What’s on the label?

The labels of CBD products can be very confusing.  They say things like “CBD isolate” and “Pure CBD”, and manufacturers will tell you that their product is the PUREST!   Products with these labels typically contain just one molecule, CBD, that has been extracted from the cannabis or hemp plant through complex extraction processes that sometimes utilize harsh solvents, which is then added into a food or carrier oil.

Pure CBD is good, right?


Studies show that a much larger dose is required when using a CBD isolate to get the same beneficial effects as you would with a whole plant remedy.  Isolated CBD has a bell curve in it’s dosing, meaning that one will have increased beneficial effects with an increasing dose, but only up to a certain point. Then the beneficial effects drop off drastically and extreme doses of CBD isolate may have negative drug to drug interactions similar to drug interactions with grapefruit.  

Taking a CBD isolate is like trying to play 9 holes of golf with just a driver; it’s going to be great for some shots, but completely ineffective on others.   Research is continuing to show that the therapeutic effects of CBD combined with the other cannabinoids (including THC) and the aromatic compounds, called terpenes, is much greater than using CBD alone. Imagine, 2+2=10.  The diverse spectrum of cannabinoids and terpenes act as buffers and balance each other much like a full bag of golf clubs makes for a much better golf game.

Why are whole-plant remedies are better?

Most people are able to achieve greater relief at lower doses when using whole plant remedies.  There are over 100 different cannabinoids and even more terpenes. Traditionally people have used plant-based drugs that operate on a “whole system” process. Only in the last 75 years have we switched to these single molecule drugs as the pharmaceutical companies have focused on products that could be patented and made in a lab. The pharmaceutical industry tends to look for a silver bullet to hit a specific target where traditional medicine tended to used more of a shotgun approach.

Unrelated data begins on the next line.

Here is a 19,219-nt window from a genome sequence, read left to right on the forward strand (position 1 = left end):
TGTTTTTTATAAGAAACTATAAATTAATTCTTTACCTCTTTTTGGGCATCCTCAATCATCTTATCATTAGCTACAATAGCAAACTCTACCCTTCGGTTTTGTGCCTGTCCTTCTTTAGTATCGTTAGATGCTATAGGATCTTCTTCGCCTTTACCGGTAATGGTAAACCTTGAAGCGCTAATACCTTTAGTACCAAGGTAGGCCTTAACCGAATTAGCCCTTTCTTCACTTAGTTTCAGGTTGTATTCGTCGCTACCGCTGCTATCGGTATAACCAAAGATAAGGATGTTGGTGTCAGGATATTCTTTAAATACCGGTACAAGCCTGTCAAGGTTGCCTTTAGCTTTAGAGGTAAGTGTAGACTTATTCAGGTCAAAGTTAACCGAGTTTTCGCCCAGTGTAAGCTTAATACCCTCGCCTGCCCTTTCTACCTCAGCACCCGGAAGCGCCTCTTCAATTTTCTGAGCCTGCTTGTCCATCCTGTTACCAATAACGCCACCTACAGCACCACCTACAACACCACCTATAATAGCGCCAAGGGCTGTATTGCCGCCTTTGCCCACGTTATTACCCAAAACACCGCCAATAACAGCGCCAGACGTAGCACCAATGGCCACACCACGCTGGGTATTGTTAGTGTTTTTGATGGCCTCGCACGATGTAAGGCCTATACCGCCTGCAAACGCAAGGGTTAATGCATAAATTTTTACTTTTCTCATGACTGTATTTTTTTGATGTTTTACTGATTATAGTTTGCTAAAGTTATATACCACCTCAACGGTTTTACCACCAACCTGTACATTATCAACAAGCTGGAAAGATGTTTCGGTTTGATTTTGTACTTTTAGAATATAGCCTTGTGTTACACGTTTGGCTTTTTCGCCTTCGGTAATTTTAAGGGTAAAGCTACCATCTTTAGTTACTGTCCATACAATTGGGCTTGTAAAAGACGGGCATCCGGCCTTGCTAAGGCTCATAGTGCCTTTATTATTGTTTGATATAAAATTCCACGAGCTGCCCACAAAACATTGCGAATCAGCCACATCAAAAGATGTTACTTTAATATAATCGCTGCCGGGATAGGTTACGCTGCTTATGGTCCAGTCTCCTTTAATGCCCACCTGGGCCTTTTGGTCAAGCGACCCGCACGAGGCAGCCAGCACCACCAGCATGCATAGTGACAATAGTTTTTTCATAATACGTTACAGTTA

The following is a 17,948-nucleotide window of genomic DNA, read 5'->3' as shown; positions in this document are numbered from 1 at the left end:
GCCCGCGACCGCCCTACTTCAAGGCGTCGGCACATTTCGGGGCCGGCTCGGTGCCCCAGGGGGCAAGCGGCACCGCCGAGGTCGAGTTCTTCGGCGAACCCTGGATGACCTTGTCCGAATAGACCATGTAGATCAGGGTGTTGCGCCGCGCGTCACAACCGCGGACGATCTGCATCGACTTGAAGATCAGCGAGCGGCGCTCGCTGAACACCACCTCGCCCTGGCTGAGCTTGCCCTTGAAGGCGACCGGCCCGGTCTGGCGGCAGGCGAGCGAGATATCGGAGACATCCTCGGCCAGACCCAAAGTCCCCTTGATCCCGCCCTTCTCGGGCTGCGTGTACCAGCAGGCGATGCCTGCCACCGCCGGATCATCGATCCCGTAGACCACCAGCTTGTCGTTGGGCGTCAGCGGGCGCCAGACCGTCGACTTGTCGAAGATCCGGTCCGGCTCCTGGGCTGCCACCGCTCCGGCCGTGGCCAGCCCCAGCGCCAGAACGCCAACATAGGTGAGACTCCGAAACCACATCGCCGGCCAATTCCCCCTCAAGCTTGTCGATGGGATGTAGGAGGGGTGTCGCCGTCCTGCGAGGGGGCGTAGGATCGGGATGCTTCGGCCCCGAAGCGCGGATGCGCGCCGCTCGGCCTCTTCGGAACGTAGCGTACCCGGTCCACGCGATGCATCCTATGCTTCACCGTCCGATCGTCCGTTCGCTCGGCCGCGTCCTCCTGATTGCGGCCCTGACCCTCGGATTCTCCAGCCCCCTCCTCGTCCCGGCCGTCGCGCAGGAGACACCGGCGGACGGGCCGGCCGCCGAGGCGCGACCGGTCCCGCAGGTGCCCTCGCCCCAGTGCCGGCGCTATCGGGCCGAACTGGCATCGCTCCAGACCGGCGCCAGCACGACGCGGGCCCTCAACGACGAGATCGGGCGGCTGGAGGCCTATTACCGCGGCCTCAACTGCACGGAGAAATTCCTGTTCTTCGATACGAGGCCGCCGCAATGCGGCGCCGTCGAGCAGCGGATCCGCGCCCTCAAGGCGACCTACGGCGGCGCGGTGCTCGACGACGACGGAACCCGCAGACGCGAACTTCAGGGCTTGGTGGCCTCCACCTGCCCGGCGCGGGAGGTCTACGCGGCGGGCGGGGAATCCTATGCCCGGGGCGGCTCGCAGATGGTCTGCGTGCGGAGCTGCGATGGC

At the end of the day, CBD is CBD is CBD….it’s a molecule that does not change whether it is derived from hemp, cannabis or synthesized in a lab.  It is the interactions of CBD, THC and all of the other cannabinoids and terpenes that give an increase in effectiveness.

For example, CBD treats pain through one mechanism of the body, and THC through another.  Depending on the source of the pain, attacking it from 2 angles gives you a better shot at resolving it.  Think of CBD as the driver, THC as the putter, and the other cannabinoids as the rest of your clubs.

What if I don’t want to get high?

THC, while necessary to get the full potential of cannabinoid medicine, can be effective at very low doses that are well tolerated by the majority of people.  0.5 mg of THC to 2.5 mg is considered a micro-dose and most people will not notice any high feeling or psychoactive effects. 2.5mg THC is a threshold dose where some will feel it others will not. 5 mg is a moderate dose, and 10 mg is too much for the cannabis novice in most cases.

One thing to keep in mind is that CBD acts as a buffer for THC lowering the peak of the psych-activity while easing the anxiety that may happen with THC ingestion.  Even though CBD tempers the effects of THC, it also helps to prolong the therapeutic effects.

The most important thing to keep in mind is that with cannabis it is never a “one size fits all”… everyone responds differently and everyone’s needs are different.  The goal is to find the minimum effective dose for yourself. Start low and go slow by taking small doses increasing overtime until desired results are achieved, then backing off to find the “sweet spot”. It is also a wise to start a new cannabis product at night and keep a journal to track your progress and overall quality of life.  In many cases, you know it’s working by what you don’t feel!